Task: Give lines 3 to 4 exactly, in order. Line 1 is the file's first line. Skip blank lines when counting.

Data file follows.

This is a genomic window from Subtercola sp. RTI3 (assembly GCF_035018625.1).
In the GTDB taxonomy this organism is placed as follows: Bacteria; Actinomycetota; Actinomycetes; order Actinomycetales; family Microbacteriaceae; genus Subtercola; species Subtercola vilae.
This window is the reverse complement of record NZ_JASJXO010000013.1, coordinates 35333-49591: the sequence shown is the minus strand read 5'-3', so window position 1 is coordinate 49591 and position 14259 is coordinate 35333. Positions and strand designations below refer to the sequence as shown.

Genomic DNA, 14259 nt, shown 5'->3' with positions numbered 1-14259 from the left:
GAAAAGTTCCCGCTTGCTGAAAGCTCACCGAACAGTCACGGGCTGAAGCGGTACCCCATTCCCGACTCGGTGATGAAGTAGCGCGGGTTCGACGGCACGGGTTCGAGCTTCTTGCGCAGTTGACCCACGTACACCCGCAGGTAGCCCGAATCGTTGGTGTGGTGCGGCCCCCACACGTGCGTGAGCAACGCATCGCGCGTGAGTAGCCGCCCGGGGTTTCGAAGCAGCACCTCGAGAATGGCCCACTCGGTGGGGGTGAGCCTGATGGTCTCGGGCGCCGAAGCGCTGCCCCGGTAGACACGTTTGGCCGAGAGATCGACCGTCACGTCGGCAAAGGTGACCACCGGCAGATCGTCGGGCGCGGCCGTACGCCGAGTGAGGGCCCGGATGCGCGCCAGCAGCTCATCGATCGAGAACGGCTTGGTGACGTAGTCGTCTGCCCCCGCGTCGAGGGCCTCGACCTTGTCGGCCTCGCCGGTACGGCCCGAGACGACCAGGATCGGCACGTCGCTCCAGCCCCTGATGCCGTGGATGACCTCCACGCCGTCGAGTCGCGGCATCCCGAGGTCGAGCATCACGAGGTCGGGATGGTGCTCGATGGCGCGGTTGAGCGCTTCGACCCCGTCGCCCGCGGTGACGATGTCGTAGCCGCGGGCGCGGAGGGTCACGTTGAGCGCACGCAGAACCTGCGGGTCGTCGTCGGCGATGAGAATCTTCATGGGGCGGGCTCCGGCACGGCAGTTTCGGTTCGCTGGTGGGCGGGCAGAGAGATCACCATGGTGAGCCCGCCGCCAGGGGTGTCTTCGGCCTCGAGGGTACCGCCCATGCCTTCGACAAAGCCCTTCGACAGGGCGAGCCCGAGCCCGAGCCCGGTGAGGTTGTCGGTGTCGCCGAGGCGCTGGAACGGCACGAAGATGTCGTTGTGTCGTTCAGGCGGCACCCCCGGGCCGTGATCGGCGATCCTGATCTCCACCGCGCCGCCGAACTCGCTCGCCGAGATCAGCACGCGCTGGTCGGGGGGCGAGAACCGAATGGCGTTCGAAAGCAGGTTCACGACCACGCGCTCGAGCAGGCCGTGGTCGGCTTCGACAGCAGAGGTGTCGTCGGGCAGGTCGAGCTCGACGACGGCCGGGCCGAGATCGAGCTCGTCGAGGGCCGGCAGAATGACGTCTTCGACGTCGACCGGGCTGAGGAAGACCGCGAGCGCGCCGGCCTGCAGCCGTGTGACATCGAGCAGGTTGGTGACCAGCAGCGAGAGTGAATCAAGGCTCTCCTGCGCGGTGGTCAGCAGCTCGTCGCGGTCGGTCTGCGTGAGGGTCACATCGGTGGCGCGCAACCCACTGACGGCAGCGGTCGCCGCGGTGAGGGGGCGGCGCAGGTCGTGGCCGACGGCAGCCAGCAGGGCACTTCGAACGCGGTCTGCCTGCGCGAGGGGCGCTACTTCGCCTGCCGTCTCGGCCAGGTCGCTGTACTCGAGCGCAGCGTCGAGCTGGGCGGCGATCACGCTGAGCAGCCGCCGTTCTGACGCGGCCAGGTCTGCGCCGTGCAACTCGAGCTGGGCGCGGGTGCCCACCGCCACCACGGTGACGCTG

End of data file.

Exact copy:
This window is the reverse complement of record NZ_JASJXO010000013.1, coordinates 35333-49591: the sequence shown is the minus strand read 5'-3', so window position 1 is coordinate 49591 and position 14259 is coordinate 35333. Positions and strand designations below refer to the sequence as shown.

Genomic DNA, 14259 nt, shown 5'->3' with positions numbered 1-14259 from the left: